VOCAL CORD PARALYSIS
Assesses your voice use patterns - how much you speak, sing, or use a loud voice, and what your voice sounds like. Your laryngologist will evaluate the role of any of your medical conditions that can cause voice changes, such as surgeries and recent illness. If chronic cough is a concern, your breathing or cough symptoms and other triggers will be evaluated. A head and neck examination is performed. A visual examination of the voice box is also completed.
This visual exam evaluates how your vocal cords vibrate while you make sounds. A tiny camera attached to a small tube called an endoscope is inserted through your nose to the top of the throat. This camera uses a flashing strobe light to capture slow motion images of your vocal cords. You will be able to see these images, which are analyzed to reveal growths, stiffness, paralysis, irregular movements, throat strain, and incomplete closure of the vocal cords. Videostroboscopy is often essential to reach an accurate voice diagnosis.
Creates a visual display on a computer screen as you speak into a microphone. Allows you and your speech pathologist to see characteristics of your voice, including pitch, loudness, and vocal quality (including hoarseness and breathy voice). It is used to identify abnormalities, including subtle vocal problems that cannot be detected with the unaided ear. It may be repeated during treatment to monitor your progress. This exam is usually completed on your second visit.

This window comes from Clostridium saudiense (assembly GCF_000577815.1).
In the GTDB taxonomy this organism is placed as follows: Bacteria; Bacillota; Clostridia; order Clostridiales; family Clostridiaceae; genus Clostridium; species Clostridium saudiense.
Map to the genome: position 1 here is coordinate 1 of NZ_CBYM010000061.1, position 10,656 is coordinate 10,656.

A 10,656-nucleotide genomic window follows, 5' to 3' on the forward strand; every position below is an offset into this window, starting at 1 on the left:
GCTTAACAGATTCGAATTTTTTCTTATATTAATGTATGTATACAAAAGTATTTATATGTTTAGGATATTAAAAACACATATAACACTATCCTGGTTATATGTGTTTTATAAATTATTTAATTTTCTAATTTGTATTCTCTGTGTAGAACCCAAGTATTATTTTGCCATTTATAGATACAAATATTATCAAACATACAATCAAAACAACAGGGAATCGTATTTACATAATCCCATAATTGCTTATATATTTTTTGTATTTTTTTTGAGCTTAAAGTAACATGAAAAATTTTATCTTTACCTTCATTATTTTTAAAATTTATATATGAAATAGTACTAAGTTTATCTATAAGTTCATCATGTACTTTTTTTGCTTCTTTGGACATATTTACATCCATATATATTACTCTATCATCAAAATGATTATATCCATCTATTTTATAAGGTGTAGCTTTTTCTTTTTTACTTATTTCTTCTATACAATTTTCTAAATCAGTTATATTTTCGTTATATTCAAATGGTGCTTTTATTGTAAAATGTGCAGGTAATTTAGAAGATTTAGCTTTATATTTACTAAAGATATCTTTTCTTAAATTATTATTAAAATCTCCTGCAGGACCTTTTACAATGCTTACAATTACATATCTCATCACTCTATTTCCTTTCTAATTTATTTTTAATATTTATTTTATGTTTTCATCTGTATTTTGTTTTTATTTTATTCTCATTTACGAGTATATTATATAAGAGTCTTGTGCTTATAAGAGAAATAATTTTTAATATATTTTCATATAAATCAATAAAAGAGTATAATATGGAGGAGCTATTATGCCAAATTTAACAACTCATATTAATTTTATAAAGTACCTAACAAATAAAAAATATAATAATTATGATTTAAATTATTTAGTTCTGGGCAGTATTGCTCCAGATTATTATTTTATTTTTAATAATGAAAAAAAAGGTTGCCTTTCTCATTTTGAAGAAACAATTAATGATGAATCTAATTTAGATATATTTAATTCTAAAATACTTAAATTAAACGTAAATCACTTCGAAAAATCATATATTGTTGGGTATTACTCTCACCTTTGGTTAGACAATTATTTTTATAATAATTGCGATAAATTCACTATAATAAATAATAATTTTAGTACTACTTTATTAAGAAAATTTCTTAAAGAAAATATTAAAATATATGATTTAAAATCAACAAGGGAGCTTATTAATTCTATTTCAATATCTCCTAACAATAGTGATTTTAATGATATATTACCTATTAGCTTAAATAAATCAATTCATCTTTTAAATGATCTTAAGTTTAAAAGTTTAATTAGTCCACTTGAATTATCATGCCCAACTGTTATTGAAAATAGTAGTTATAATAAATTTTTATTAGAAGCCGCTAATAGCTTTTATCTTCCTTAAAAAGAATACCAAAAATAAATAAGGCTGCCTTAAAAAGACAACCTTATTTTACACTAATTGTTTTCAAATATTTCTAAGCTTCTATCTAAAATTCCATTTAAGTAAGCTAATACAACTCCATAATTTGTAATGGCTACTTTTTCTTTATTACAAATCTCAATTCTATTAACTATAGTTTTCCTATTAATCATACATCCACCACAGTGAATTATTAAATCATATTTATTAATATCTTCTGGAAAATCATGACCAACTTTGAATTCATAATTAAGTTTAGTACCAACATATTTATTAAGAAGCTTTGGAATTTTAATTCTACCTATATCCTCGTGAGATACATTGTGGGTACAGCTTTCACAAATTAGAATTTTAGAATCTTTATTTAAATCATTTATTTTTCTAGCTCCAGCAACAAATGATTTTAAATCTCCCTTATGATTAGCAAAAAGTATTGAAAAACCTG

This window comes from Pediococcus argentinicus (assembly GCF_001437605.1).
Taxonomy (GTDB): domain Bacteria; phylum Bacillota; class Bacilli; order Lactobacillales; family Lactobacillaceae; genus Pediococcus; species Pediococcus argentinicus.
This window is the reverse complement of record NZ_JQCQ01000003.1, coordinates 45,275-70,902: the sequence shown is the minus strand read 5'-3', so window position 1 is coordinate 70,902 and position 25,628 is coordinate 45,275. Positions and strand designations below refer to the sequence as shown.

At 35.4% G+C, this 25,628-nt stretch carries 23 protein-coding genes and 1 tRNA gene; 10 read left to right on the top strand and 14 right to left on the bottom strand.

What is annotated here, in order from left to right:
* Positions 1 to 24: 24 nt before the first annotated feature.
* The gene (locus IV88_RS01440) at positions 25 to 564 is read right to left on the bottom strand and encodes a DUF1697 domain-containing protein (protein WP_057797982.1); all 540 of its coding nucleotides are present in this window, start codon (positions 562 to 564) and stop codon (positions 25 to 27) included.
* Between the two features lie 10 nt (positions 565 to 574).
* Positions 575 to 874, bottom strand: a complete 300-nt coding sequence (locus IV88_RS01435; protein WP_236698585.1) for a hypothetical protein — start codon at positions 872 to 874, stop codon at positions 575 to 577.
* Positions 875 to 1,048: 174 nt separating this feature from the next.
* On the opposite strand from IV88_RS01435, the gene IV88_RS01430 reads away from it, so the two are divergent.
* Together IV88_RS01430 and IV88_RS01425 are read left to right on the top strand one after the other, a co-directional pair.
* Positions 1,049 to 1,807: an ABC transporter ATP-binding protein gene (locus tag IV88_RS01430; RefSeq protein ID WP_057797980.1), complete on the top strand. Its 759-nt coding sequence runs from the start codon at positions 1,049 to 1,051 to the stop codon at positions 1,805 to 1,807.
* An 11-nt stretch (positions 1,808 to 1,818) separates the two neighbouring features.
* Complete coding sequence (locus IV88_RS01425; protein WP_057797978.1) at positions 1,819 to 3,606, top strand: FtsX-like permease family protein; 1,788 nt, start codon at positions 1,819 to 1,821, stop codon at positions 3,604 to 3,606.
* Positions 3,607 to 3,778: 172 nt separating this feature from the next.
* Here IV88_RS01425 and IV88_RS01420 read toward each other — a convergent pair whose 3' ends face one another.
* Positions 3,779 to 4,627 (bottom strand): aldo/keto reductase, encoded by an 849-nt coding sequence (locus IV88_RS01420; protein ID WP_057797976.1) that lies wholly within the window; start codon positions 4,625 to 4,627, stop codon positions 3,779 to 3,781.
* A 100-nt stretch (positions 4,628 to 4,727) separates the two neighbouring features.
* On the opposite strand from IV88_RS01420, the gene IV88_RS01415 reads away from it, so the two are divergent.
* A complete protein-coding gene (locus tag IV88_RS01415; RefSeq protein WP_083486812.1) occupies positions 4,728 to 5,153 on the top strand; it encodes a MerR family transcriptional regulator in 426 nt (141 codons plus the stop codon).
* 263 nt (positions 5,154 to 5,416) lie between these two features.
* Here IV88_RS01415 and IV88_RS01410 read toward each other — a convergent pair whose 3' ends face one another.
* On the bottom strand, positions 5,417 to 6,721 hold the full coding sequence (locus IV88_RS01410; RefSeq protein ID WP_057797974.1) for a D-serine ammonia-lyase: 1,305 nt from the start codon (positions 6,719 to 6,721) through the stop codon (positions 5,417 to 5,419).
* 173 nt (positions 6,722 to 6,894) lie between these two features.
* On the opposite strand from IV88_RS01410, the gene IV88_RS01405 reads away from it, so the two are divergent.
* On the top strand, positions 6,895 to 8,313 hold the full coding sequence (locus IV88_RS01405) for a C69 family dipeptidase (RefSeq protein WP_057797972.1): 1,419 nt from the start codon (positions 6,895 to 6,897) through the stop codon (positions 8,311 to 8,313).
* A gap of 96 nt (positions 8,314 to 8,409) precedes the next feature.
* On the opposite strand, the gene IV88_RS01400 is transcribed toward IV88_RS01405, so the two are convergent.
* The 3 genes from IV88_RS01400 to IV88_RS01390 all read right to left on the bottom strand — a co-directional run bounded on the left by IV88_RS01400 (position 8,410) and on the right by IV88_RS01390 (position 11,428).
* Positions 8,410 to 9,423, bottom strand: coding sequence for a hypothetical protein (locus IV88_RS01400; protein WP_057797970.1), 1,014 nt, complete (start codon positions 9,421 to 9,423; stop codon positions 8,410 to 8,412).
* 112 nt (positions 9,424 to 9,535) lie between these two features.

May be used to evaluate the larynx nerves and muscles by analyzing their electrical activity. As you lie on your back, small, thin electrode needles are placed in the neck muscles that move the vocal cords. You may be asked to make sounds to activate each muscle being tested. Information about nerve damage can clarify whether a vocal cord paralysis may recover, and provides information about voice changes stemming from neurological conditions such as ALS. EMG is also used for accurate Botox injections for spasmodic dysphonia.